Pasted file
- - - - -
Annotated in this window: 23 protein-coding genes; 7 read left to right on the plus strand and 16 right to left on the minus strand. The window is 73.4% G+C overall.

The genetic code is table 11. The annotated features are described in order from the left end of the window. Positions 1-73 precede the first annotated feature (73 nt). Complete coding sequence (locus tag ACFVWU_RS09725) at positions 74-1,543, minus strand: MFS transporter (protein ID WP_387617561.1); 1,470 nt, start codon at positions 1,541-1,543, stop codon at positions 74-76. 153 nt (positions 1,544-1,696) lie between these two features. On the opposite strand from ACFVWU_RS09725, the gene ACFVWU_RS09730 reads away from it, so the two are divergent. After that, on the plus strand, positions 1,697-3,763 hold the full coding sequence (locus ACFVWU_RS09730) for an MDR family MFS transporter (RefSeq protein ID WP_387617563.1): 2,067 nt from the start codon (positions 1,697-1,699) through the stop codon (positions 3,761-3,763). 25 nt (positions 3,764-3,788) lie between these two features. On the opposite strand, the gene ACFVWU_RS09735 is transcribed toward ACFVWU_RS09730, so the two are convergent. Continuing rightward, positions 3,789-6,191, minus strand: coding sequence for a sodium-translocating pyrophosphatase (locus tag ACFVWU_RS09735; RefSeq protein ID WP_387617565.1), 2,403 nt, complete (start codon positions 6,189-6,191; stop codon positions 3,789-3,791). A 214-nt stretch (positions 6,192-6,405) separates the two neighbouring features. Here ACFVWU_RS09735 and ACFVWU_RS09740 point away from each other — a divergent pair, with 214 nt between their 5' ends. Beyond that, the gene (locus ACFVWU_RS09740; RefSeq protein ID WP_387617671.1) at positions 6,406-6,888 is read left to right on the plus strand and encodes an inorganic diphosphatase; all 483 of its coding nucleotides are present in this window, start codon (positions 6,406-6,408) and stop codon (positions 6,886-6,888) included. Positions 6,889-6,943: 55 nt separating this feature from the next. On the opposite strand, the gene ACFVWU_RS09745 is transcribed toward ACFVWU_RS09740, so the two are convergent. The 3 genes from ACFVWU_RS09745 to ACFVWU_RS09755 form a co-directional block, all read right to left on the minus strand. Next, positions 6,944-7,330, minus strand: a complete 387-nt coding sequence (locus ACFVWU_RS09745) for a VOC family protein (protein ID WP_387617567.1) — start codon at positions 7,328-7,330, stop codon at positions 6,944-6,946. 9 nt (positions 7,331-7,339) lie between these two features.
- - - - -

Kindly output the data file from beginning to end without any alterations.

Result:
Annotated in this window: 23 protein-coding genes; 7 read left to right on the plus strand and 16 right to left on the minus strand. The window is 73.4% G+C overall.

The genetic code is table 11. The annotated features are described in order from the left end of the window. Positions 1-73 precede the first annotated feature (73 nt). Complete coding sequence (locus tag ACFVWU_RS09725) at positions 74-1,543, minus strand: MFS transporter (protein ID WP_387617561.1); 1,470 nt, start codon at positions 1,541-1,543, stop codon at positions 74-76. 153 nt (positions 1,544-1,696) lie between these two features. On the opposite strand from ACFVWU_RS09725, the gene ACFVWU_RS09730 reads away from it, so the two are divergent. After that, on the plus strand, positions 1,697-3,763 hold the full coding sequence (locus ACFVWU_RS09730) for an MDR family MFS transporter (RefSeq protein ID WP_387617563.1): 2,067 nt from the start codon (positions 1,697-1,699) through the stop codon (positions 3,761-3,763). 25 nt (positions 3,764-3,788) lie between these two features. On the opposite strand, the gene ACFVWU_RS09735 is transcribed toward ACFVWU_RS09730, so the two are convergent. Continuing rightward, positions 3,789-6,191, minus strand: coding sequence for a sodium-translocating pyrophosphatase (locus tag ACFVWU_RS09735; RefSeq protein ID WP_387617565.1), 2,403 nt, complete (start codon positions 6,189-6,191; stop codon positions 3,789-3,791). A 214-nt stretch (positions 6,192-6,405) separates the two neighbouring features. Here ACFVWU_RS09735 and ACFVWU_RS09740 point away from each other — a divergent pair, with 214 nt between their 5' ends. Beyond that, the gene (locus ACFVWU_RS09740; RefSeq protein ID WP_387617671.1) at positions 6,406-6,888 is read left to right on the plus strand and encodes an inorganic diphosphatase; all 483 of its coding nucleotides are present in this window, start codon (positions 6,406-6,408) and stop codon (positions 6,886-6,888) included. Positions 6,889-6,943: 55 nt separating this feature from the next. On the opposite strand, the gene ACFVWU_RS09745 is transcribed toward ACFVWU_RS09740, so the two are convergent. The 3 genes from ACFVWU_RS09745 to ACFVWU_RS09755 form a co-directional block, all read right to left on the minus strand. Next, positions 6,944-7,330, minus strand: a complete 387-nt coding sequence (locus ACFVWU_RS09745) for a VOC family protein (protein ID WP_387617567.1) — start codon at positions 7,328-7,330, stop codon at positions 6,944-6,946. 9 nt (positions 7,331-7,339) lie between these two features.